With the fall of autumn, our activities also increasingly shift indoors. It is therefore all the more important to know the risk of infection with the coronavirus, for example during a conversation. A new study shows: While most speech sounds hardly generate more potentially virus-containing droplets and aerosols than breathing, this is different with stop consonants such as “p”. They produce fast, conical streams of air which, when accumulated, can spray droplets more than two meters away. The scientists therefore recommend not standing directly in front of each other when speaking, but clearly offset to one another.
The corona pandemic is still ongoing, and the number of infections is increasing in many regions and countries. One of the reasons why SARS-CoV-2 is more difficult to contain is the fact that the virus is not only transmitted by coughing or sneezing, but also by the droplets and aerosols released when speaking, singing or laughing. Studies have shown that even a brief speech creates a cloud of droplets that can remain in suspension for more than eight minutes. Aerosols – tiny airborne droplets generated when breathing and speaking can stay in the air of offices, living rooms or restaurants for hours if there is not enough ventilation. In order to at least minimize the risk of infection from droplets, the health authorities recommend a safety distance of 1.50 to two meters. But how safe is this distance in a conversation?
Stream of droplets after explosive consonants
Manouk Abkarian from the University of Montpellier and his colleagues have now examined this in more detail. They wanted to know how different speech sounds influence the flow of air and droplets emanating from the mouth. For their experiment, they created a scatter field from green laser beams in a special chamber. At one end of the chamber sat a test person who uttered various English sentences with different speech sounds – from “We will beat the coronavirus” to “Peter Piper picked a peck”. It was no coincidence that the second movement contains a particularly large number of “P”. Because consonants like “P” in particular produce an abrupt expulsion of air that also influences the cloud of droplets when speaking. “For stop consonants like P, B, K, it was recently demonstrated that they eject a particularly large number of droplets,” the researchers explain. What this means in concrete terms for the possible risk of infection when speaking, they have now investigated in the laser chamber with the help of high-speed recordings, among other things.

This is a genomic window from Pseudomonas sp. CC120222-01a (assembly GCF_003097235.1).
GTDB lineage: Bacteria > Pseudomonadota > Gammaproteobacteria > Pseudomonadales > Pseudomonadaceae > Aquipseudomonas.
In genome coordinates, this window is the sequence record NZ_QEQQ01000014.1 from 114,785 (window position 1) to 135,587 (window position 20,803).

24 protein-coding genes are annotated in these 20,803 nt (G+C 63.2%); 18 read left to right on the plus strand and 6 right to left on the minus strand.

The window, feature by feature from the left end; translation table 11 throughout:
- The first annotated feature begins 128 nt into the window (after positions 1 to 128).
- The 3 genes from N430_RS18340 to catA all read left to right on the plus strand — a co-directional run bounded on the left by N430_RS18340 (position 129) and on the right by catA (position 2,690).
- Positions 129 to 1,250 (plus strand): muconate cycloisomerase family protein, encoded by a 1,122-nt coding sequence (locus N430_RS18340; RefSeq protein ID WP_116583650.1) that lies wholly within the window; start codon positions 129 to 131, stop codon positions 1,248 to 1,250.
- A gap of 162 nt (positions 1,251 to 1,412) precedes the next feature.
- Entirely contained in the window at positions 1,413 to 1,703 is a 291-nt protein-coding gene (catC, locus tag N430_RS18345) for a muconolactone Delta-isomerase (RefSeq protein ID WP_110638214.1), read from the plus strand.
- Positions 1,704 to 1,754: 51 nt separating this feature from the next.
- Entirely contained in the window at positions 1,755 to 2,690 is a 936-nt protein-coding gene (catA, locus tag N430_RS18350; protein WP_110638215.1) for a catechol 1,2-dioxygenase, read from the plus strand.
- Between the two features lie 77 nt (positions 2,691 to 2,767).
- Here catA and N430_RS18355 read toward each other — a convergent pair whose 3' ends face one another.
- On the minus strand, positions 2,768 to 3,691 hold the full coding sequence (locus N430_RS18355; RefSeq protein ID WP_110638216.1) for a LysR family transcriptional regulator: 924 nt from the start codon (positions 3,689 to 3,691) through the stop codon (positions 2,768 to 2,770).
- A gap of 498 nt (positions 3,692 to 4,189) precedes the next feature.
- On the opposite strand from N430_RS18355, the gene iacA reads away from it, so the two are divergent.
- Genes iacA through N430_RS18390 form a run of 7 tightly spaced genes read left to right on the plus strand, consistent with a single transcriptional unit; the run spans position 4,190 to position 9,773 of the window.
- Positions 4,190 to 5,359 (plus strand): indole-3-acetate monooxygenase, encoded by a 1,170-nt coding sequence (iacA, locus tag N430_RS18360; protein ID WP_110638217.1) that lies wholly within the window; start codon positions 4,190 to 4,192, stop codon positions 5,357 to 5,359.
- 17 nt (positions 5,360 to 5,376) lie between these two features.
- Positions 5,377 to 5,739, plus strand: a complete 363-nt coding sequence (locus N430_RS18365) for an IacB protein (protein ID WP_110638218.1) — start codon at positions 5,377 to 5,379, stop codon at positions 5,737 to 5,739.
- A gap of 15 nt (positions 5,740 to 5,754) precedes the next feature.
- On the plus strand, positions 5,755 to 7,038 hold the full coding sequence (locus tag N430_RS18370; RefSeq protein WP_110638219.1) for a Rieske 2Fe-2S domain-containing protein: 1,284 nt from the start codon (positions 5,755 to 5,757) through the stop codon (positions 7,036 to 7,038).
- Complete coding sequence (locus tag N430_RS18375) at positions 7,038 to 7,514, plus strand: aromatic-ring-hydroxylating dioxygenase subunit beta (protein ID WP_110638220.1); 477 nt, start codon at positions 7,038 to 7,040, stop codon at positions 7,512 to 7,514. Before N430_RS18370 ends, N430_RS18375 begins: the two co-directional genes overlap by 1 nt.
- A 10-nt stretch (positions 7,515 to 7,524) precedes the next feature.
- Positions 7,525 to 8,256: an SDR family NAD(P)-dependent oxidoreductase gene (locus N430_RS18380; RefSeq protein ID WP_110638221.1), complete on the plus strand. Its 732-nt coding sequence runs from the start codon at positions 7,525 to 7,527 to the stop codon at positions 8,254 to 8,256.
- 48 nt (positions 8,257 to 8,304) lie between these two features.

It was shown that even a single “P” sound generates a small puff of air that initially leaves the mouth at up to 1.4 meters per second. The speed of this puff of air decreases rapidly, but the impulse is enough to cover a distance of around one meter. The droplets ejected with the air form a vortex that expands up and down at an angle of around 40 degrees. However, over the course of a lengthy sentence or conversation, the blasts of air add up to form a conical flow of air – a directed flow of a series of consecutive puffs of air. This air flow has a considerably greater range than the individual sounds. “If you speak in a loud voice for 30 seconds, the aerosols have overcome more than two meters in this time,” explain Abkarian and his colleagues. Normal social distancing then doesn’t help much.
Ventilation and wearing a mask help
Further analyzes showed that the aerosol cloud was diluted to three percent of its original amount on its way over two meters. “But if longer conversations or meetings take place in closed rooms, the aerosols will accumulate in the air over a longer period of time and reach correspondingly higher concentrations,” say the researchers. In fact, a recent study found that a “super spreader” in an office with 50 cubic meters of room volume can enrich the entire room air with thousands of virus copies per cubic meter after just one hour of normal breathing. If the infected person coughs, the load increases to more than seven million viruses per cubic meter. “That underscores the need for good ventilation – especially when you’re having a long conversation,” says Princeton University co-author Howard Stone. At the same time, their result illustrates that a safety distance of two meters is good and sensible, but not a protective wall.
The scientists recommend that you never stand directly in front of the person you are talking to during conversations, but always 40 to 50 degrees to the side to avoid the main stream of droplets. It is also advisable to wear masks indoors, because they inhibit the blasts of air associated with speaking and thus reduce the range of the aerosols. “Masks really inhibit this current tremendously,” says Stone.
Source: Manouk Abkarian (University of Montpellier) et al., Proceedings of the National Academy of Sciences, doi: 10.1073 / pnas.2012156117